Christy Monet is a dual PhD candidate in Political Science and Slavic Languages and Literatures at the University of Chicago. She previously attended UMBC, later earning a BA in Political Science from St. Mary’s College in Maryland and an MA in International Relations from the University of Chicago. Her research interests lie at the intersection of political theory and literary theory, with a special focus on the role of literature in the production of social and political ideologies and imaginaries. Christy’s most recent article, ‘Russia’s Post-Soviet Ideological Terrain: Zvyagintsev’s Leviathan and Debates on Authority, Agency, and Authenticity,’ co-authored with Susanne Wengle and Evgenia Olimpieva, was published in Slavic Review in 2018. Her dissertation, entitled “Political Imagination and Liberal Reform: Figuring the Family in 19th-century Russian Literature,” explores the emergence of liberal ideas in the context of Russia’s late imperial period and the ways in which primarily Western ideas were reconfigured to respond locally to affective strategies of autocratic rule. Christy argues that contract rationality may not be the best lens through which to engage with the history of liberalism in Russia. Instead, attention to a more affective form of rationality and, indeed, an affective form of liberalism more aptly demonstrates the innovative and contradictory contours of Russian liberalism and its fate. In 2020-2021, Christy is a Visiting Scholar at the Jordan Center for the Advanced Study of Russia at New York University.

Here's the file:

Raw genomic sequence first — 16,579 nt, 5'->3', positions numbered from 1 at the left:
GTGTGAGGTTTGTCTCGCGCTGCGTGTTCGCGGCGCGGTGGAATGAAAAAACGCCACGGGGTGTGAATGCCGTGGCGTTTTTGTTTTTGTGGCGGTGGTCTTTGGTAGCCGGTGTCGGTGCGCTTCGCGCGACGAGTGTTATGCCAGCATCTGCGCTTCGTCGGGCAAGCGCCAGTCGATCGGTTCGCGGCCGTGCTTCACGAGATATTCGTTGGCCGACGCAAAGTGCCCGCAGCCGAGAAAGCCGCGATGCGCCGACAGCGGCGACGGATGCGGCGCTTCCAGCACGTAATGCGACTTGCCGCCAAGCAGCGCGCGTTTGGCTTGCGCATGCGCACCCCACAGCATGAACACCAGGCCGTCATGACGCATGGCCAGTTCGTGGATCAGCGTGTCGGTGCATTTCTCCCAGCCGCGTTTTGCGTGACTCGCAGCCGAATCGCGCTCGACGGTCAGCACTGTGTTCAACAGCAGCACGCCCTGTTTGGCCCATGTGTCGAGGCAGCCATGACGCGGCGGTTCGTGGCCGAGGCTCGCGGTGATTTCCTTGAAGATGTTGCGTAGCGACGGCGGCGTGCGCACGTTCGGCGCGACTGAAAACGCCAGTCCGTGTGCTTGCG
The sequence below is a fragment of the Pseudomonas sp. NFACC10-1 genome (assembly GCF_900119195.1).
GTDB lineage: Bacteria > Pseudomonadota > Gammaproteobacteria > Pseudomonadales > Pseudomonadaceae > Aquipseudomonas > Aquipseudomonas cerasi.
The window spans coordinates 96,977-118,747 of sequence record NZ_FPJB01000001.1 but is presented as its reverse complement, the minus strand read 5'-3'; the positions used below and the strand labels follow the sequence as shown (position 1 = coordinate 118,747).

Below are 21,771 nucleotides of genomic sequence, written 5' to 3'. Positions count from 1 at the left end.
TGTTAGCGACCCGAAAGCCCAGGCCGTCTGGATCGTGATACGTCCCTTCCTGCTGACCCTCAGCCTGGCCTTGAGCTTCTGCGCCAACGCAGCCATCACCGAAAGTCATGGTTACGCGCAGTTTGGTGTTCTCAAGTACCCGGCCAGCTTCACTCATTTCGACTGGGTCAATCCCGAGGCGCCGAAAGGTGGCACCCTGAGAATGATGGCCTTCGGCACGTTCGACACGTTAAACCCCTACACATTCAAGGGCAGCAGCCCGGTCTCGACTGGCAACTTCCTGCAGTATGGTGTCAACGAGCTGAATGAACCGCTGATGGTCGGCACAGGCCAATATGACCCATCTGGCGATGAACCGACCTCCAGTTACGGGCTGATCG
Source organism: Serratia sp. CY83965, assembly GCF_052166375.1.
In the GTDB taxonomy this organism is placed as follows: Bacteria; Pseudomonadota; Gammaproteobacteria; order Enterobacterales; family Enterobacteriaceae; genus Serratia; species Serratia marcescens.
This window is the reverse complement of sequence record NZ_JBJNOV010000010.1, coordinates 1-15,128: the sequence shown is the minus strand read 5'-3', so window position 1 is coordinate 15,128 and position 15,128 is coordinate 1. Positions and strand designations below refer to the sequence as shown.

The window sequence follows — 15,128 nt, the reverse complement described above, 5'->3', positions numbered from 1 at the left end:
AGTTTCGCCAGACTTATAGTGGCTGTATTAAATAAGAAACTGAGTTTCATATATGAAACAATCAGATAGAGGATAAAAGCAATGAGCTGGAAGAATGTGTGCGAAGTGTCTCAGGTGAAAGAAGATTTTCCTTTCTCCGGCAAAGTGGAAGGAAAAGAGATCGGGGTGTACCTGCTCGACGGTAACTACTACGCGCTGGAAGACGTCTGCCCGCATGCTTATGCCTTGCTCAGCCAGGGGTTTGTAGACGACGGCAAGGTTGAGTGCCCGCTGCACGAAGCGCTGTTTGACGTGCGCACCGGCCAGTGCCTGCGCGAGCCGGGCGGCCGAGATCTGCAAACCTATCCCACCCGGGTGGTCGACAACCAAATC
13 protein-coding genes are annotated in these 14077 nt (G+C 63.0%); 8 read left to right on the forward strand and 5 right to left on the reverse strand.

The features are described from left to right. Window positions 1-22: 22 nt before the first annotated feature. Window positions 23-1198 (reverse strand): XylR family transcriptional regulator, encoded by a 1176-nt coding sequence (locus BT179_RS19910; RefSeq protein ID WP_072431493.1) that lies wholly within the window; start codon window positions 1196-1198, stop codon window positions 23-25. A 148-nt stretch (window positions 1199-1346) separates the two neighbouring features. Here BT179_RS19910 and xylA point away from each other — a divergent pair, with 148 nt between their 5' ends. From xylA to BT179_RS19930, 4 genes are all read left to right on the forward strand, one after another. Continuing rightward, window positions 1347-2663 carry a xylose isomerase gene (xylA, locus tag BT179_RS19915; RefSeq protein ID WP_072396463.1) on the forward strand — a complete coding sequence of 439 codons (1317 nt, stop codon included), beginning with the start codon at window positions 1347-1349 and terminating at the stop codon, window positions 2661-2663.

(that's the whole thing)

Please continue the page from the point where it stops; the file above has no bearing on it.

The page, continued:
PhD Student, Political Science and Slavic Languages and Literatures, University of Chicago